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Thursday, June 22 • 5:21pm - 5:33pm
Solving Geophysical Inverse Problems with the jInv.jl Framework: Seeing Underground with Julia

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Geophysical inversion is the mathematical and computational process of estimating the spatial distribution of physical properties of the earth's subsurface from remote measurements. It's a key tool in applied geophysics, which is generally concerned with determining the structure and composition of the earth's interior without direct sampling. At JuliaCon 2017 I would like to discuss our group's efforts to develop a modular, scalable, and extensible framework for solving geophysical inverse problems and other partial differential equation (PDE) constrained parameter estimation problems in Julia.solve PDE constrained parameter estimation problems we need advanced algorithms for optimization, for the solution of PDEs, and the ability to efficiently share information between these domains. Our framework, called jInv---short for JuliaInversion---provides modular building block routines for these tasks that allow users to easily write their own software to solve new problems. The framework heavily uses Julia's multiple dispatch to allow for extensibility and generic programming.is also critical that software implementations of these algorithms can scale to large distributed computing systems. jInv allows users to exploit the parallelism in geophysical inverse problems without detailed knowledge of Julia's parallel computing constructs.first main goal of my talk is to discuss our approach to exploiting parallelism in geophysical inverse problems and how it has been implemented in jInv. The second goal is to illustrate, through examples of developing jInv modules for new geophysical problems, how we've moved jInv from a research project for the benefit of our own group to a tool that can be of use to the wider community.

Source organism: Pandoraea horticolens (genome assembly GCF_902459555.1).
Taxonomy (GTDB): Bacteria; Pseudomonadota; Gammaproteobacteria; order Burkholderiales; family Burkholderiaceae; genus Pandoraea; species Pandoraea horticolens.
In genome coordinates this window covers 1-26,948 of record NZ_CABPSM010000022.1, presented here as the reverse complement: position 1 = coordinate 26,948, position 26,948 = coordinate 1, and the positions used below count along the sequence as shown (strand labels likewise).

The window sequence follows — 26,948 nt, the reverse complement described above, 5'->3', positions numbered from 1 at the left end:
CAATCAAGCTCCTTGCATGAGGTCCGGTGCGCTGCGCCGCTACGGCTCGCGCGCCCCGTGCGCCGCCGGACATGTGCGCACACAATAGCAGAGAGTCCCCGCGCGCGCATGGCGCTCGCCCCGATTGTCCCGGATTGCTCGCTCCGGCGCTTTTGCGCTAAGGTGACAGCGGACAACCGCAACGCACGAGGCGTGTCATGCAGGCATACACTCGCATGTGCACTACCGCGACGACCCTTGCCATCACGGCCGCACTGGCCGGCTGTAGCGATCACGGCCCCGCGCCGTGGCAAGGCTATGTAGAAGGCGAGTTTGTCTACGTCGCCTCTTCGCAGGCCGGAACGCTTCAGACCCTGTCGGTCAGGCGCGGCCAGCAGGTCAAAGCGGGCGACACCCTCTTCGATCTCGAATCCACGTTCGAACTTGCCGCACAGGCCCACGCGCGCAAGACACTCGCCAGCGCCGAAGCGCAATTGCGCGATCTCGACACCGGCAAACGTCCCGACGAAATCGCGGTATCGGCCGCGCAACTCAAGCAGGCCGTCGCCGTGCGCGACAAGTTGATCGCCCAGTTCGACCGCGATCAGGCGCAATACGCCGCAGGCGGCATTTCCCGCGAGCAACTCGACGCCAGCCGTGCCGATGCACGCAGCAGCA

Patrick Belliveau

Ph.D. student, University of British Columbia
Hi! I'm a Ph.D. student in the department of Earth, Ocean and Atmospheric Sciences at the University of British Columbia in Vancouver Canada. Academically I'm interested in developing new computational methods for solving geophysical imaging problems. Since coming to UBC Julia ha... Read More →

Thursday June 22, 2017 5:21pm - 5:33pm
West Pauley Pauley Ballroom, Berkeley, CA